Ball, Laurence, and N. Gregory Mankiw, “Asymmetric Price Adjustment and Economic Fluctuations.” Economic Journal, Vol. 104 (March 1994), pp. 247–61.
Bryant, Ralph C., Peter Hooper, and Catherine L. Mann. eds., Evaluating Policy Regimes: New Research in Empirical Macroeconomics (Washington: The Brookings Institution, 1993).
Calvo, Guillermo A., “Staggered Prices in a Utility–Maximizing Framework,” Journal of Monetary Economics, Vol. 12 (September 1983). pp. 383–98.
Chan, Irene, and others, “Asymmetric Price Adjustment in the G‐7 Economies” (unpublished; Washington: International Monetary Fund. July 1994).
Chadha, Bankim, Paul R. Masson, and Guy Meredith “Models of Inflation and the Costs of Disinflation,” Staff Papers, International Monetary Fund, Vol. 39 (June 1992), pp. 395–431.
De Long, J. Bradford, and Lawrence H. Summers, “How Does Macroeconomic Policy Affect Output?” Brookings Papers on Economic Activity: 2 (1988), The Brookings Institution, pp. 433–80.
Hodrick, Robert, and Edward C. Prescott, “Postwar U.S. Business Cycles: An Empirical Investigation,” Carnegie‐Mellon University, Department of Economics Working Paper No. 451 (Pittsburgh, Pennsylvania: Carnegie‐Mellon University, November 1980).
Laxton, Douglas, Guy Meredith, and David Rose, “Asymmetric Effects of Economic Activity: Evidence and Policy Implications,” IMF Working Paper 941139 (Washington: International Monetary Fund, November 1994).
Laxton, Douglas, Nicholas Ricketts, and David Rose, “Uncertainty, Learning and Policy Credibility” in Economic Behaviour and Policy Choice Under Price Stability (Ottawa: Bank of Canada, August 1993).
Laxton, Douglas, David Rose. and Robert Tetlow (1993a), “Problems in Identifying Non‐Linear Phillips Curves: Some Further Consequences of Mismeasuring Potential Output,” Bank of Canada Working Paper 93–6 (Ottawa: Bank of Canada. June 1993).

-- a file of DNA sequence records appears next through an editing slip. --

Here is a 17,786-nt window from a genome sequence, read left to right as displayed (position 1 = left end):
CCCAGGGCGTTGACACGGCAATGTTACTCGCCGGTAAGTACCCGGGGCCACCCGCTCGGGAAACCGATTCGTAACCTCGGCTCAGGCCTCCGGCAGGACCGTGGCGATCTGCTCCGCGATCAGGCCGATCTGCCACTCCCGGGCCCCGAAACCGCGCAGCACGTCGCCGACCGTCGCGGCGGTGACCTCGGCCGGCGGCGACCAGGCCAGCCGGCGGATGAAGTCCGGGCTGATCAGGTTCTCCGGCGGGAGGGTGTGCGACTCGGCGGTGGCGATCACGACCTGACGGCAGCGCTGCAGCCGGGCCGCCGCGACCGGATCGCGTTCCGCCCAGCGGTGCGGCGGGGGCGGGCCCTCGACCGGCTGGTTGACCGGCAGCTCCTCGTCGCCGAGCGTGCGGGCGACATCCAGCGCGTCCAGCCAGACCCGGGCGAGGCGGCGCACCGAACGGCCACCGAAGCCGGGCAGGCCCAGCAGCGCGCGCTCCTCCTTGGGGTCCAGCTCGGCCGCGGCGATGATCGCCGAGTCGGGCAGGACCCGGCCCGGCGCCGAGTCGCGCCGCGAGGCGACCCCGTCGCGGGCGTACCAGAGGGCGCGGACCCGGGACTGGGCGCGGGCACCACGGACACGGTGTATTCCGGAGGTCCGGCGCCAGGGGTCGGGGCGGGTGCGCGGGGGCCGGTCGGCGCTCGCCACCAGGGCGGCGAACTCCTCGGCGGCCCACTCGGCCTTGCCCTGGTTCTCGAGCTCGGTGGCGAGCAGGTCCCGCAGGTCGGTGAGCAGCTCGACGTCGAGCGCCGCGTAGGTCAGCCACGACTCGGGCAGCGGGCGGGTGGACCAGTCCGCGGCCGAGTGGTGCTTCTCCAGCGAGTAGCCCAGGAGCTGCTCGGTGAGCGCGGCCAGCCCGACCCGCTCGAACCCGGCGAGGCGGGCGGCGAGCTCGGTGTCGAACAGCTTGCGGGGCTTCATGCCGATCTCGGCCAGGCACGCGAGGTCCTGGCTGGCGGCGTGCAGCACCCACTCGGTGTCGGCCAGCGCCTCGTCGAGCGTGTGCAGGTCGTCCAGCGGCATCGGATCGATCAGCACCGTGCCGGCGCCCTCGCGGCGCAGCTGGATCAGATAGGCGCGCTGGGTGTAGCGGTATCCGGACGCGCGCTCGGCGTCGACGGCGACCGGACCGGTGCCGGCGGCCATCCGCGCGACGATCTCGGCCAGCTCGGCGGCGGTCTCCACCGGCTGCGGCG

Laxton, Douglas, (1993b), “Is the Canadian Phillips Curve Non‐Linear?” Bank of Canada Working Paper 93–7 (Ottawa: Bank of Canada, July 1993).
Laxton, Douglas, (1993c). “Monetary Policy, Uncertainty and the Presumption of Linearity,” Bank of Canada Technical Report No. 63 (Ottawa: Bank of Canada, August 1993).
Laxton, Douglas, and Robert Tetlow, Government Debt in an Open Economy, Bank of Canada Technical Report No. 58 (Ottawa: Bank of Canada, 1992).
Masson, Paul R., and Guy Meredith, “Economic Implications of German Unification for the Federal Republic and the Rest of the World,” IMF Working Paper 90185 (Washington: International Monetary Fund, September 1990).
Masson, Paul R., Steven Symansky, and Guy Meredith, MULTIMOD Mark 11: A Revised and Extended Model, IMF Occasional Paper No. 71 (Washington: International Monetary Fund. July 1990).
Mauskopf, Eileen, “The Transmission Channels of Monetary Policy: How Have They Changed?” Federal Reserve Bulletin, Board of Governors of the U.S. Federal Reserve System, Vol. 76 (December 1990), pp. 985–1008.
McKibbin, Warwick J., and Jeffrey D. Sachs, Global Linkages: Macroeconomic Interdependence and Cooperation in the World Economy (Washington: The Brookings Institution, 1991).
Phillips, A. W., “The Relation Between Unemployment and the Rate of Change of Money Wage Rates in the United Kingdom, 1861–1957,” Economica, Vol. 25 (November 1958), pp. 283–99.